It's been 25 days since we said goodbye to Hank and even as I write this, I get a lump in my throat and my eyes fill with tears.
Saying goodbye is always hard. But J and I have both found that even after this period of time the pain of saying goodbye to Hank still lingers.
We've had many discussions about why the pain is still so raw and recognized that with our former dog Tucker, his body was still functional but his mind was failing. Because he wasn't clearly cognizant of his surroundings saying goodbye to Tucker - although still painful, didn't produce the long-term pain of losing Hank.
Hank's mind was clear as a bell. It was his body that had failed him. Because he was cognizant of his surroundings it's been much harder to deal with his loss.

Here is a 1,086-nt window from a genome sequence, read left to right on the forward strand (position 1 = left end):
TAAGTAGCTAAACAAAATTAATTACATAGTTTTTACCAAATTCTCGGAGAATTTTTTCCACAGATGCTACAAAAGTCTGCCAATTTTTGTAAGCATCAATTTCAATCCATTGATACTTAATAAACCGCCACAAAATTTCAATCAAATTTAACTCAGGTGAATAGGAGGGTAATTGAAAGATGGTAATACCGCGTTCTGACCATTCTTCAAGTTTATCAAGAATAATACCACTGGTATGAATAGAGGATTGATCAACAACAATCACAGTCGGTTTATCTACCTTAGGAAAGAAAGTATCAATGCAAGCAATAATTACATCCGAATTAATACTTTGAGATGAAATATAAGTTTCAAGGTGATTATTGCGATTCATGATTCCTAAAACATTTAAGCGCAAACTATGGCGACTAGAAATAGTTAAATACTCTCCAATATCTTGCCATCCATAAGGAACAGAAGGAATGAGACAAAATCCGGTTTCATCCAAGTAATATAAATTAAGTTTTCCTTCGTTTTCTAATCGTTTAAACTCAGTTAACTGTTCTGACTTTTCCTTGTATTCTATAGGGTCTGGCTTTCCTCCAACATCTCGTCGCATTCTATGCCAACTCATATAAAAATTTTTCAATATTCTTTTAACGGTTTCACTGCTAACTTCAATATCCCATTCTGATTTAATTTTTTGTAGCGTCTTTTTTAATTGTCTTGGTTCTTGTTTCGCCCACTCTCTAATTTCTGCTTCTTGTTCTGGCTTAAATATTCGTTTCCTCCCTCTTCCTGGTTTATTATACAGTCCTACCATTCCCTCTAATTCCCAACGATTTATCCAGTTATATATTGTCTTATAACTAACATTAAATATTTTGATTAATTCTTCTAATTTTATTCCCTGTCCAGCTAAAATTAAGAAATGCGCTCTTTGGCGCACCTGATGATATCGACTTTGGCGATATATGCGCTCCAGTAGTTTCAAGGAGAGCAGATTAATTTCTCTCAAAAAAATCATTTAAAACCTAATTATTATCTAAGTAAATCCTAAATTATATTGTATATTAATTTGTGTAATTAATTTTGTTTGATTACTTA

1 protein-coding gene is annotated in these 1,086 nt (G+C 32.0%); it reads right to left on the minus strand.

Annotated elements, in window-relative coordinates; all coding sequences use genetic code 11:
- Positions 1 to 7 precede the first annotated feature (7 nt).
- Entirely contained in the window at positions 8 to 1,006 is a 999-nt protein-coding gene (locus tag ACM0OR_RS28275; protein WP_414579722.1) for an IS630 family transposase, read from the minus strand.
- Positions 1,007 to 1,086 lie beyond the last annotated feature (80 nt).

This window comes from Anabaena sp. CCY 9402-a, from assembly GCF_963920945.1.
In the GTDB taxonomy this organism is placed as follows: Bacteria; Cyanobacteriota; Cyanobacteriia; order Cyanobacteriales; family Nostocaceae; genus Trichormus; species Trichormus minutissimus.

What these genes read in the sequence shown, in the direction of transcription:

Both dogs had returned soaking wet with big smiles on their faces. Throughout the next six days the dogs would frequently go to the pond, initially both Hank and Ranger.
Yet as the days passed Hank's body became frail. He would quietly lay in the front yard in the warm sun waiting for his pal Ranger to return from his swim.
Although we monitored Hank's activity at the cabin, those six days took their toll. And yet as I reflect on his last days, there is no better way to leave us than that wonderful last trip to the cabin.
In these last twenty five days Ranger and I have returned to the cabin twice. On our first trip Ranger had gotten out of the car and run to the exterior front porch door of the cabin, frantically pawing at the door.
I opened the door and Ranger ran to the inside front door of the cabin - pawing the door so hard I thought he'd break through it. I'd opened the front door and Ranger had dashed inside, running from room to room.
...Ranger was looking for his friend Hank.
And I think he found him.
For Hank is in the cabin.
He's down at the pond.
He's out in our fields sniffing and wandering around.
And Hank is forever in all of our hearts.
Good Dog Hank